Following the Boosters, the Senior Director of Association Health Innovation, Kimberly Cohen, and the president of the Bellingham Education Foundation, Cindy McNulty, represented the Hockomock YMCA. McNulty began her introduction by saying, “The thing that’s exciting about being here is hearing the stories about how you have evolved, and I think there’s a shift happening in Bellingham, which is very amazing to be a part of. I really feel like we’re trying to come together as a community. We’re trying to be smarter about how we ask people for help.”

To counter the common misconception of the YMCA’s being just a place for children’s activities, McNulty said, “It’s really a lot more. One of the biggest initiatives for the end of this quarter and next year is to be very purposeful in connecting with the Bellingham community.” She addressed the first of the organization’s new initiatives for this year, called Workplace Wellness. “The Y wants to partner with you and your business so that you can offer—through us—a discounted membership so that your employees are living healthier lives,” said McNulty.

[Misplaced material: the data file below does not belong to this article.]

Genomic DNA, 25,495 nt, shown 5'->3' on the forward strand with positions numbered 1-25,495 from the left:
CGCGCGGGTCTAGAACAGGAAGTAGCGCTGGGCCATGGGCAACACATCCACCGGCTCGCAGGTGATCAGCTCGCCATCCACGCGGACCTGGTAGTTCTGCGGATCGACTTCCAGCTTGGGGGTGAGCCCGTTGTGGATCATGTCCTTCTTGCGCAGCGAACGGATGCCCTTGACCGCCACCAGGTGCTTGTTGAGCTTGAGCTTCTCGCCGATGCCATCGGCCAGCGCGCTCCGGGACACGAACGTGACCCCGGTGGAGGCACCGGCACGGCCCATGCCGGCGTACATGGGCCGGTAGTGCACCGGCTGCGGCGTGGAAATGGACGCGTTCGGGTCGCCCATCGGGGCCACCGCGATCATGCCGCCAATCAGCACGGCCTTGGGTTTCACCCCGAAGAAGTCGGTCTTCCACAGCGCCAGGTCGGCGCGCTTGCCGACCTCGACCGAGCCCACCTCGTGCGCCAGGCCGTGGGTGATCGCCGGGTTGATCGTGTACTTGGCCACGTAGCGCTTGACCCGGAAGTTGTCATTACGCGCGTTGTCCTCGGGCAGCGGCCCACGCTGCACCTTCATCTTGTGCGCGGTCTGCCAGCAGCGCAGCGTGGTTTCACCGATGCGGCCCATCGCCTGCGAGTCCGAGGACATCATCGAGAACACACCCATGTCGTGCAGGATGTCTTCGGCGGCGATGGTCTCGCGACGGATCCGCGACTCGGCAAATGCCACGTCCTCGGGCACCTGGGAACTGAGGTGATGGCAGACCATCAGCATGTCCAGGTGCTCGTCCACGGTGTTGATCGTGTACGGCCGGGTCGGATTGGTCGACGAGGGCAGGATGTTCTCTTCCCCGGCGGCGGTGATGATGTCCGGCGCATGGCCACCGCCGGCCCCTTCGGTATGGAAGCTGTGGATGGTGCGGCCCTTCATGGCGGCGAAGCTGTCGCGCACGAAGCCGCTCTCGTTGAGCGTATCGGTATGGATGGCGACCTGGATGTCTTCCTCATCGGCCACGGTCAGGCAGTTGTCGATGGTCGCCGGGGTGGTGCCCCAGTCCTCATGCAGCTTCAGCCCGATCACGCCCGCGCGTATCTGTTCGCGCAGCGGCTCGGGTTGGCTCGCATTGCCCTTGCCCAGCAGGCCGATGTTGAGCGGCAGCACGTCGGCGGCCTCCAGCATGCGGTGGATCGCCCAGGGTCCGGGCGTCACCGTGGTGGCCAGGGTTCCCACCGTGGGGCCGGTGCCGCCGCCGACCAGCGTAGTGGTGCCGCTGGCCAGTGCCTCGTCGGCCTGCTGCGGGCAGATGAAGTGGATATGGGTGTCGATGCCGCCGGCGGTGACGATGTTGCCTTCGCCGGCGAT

In line with the goal of Workplace Wellness, many of the initiatives for this year had to do with combating obesity. Kimberly Cohen outlined the Healthy Food Access Initiative, saying, “One of our goals through 2017 will be to partner with food pantries to make sure everyone has access to healthy foods, especially low-income families…to help end obesity and help prevent type 2 diabetes.” She went on to say, “We help schools implement programs like the Safe Routes to School, which is a before-school walking program.”